Tayside and Central Scotland

Dundee and Glasgow universities uncover blood pressure genes

Blood pressure test
Image caption The research could help the development of treatments for thousands of patients

A multinational research project led by the Universities of Dundee and Glasgow has identified genes which are key to developing high blood pressure.

The condition, also known as hypertension, is a commonly inherited ailment triggered by genetic factors and the environment.

Until now, the underlying genes have proved difficult to identify.

The research could help the development of treatments for thousands of patients.

Scientists have identified a common mutation of the genes which regulate the production of the essential hormones, aldosterone and cortisol, in the adrenal gland as being influential in the development of hypertension.

Prof John Connell, Vice-Principal of the University of Dundee, led the project alongside and Prof Eleanor Davies from the University of Glasgow.

Prof Connell said: "It has proved very difficult to identify genetic causes of hypertension but this research shows that a gene variation that is present in around 40% of the population is a significant factor.

"Drugs targeting aldosterone are already used in the treatment of hypertension, so this study emphasises that these should be more widely used.

"It will also inform the development of other therapies that could affect the way that aldosterone is produced.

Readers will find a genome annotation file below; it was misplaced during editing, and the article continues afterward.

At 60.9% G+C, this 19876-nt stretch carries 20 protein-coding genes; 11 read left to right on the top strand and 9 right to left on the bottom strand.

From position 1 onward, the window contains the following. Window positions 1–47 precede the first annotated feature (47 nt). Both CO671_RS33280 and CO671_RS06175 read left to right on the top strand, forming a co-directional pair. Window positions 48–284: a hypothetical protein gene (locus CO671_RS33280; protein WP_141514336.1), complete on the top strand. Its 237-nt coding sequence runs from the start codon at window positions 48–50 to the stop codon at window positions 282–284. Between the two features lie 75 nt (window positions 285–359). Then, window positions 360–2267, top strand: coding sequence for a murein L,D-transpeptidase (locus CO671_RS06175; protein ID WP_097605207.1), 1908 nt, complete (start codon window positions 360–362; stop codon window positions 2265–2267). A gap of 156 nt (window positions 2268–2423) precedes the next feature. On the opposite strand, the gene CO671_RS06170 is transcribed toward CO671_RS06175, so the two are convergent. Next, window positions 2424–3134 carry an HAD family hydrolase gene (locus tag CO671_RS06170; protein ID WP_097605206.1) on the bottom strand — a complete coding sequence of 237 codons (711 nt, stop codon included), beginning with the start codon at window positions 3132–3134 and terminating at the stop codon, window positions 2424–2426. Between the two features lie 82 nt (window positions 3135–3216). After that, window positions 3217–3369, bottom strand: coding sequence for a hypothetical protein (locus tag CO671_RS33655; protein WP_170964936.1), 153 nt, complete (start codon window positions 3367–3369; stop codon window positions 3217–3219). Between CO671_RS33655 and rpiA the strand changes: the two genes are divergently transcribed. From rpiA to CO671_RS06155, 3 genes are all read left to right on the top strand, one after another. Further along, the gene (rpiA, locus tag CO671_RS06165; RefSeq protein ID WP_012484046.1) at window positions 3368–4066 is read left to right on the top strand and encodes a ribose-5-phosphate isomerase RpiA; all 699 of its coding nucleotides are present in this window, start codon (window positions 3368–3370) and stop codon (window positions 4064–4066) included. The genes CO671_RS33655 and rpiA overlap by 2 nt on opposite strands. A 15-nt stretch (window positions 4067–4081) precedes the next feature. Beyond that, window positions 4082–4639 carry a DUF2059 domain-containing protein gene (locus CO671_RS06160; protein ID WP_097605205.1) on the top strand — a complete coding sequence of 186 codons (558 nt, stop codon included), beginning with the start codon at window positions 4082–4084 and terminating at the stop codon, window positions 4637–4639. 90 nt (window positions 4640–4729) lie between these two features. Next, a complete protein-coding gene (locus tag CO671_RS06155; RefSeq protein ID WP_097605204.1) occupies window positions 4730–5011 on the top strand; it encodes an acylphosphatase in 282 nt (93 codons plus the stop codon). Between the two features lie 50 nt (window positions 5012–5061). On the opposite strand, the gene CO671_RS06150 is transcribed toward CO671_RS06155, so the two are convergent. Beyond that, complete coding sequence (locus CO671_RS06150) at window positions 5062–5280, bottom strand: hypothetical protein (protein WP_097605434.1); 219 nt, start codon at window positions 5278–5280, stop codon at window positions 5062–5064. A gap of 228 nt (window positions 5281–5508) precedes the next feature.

More research

"We know that the effects of aldosterone are amplified by a high salt diet, so this could give an important clue to an interaction between a common genetic variation and the environment."

The study used data from more than 3000 patients held by the MRC British Genetics of HyperTension (BRIGHT) study and a further 2900 cases from the Nordic Diltiazem study (NORDIL) and the Malmo Cancer and Diet Study.

It built on theoretical models that variations in these genes may be risk factors for hypertension.

Prof Davies said: "One of the extremely satisfying aspects of this research has been that we have been able to take that theory all the way through to firm findings that show how the gene variation leads to altered function."

Prof Connell added: "We will now look to carry out further research, particularly with regard to the importance of genetically determined variation in aldosterone in other forms of cardiovascular disease."

The project was funded by the Medical Research Council, and involved researchers from across the UK and Europe including the Universities of Cambridge, Aberdeen, Queen Mary London, Oxford and Leicester.

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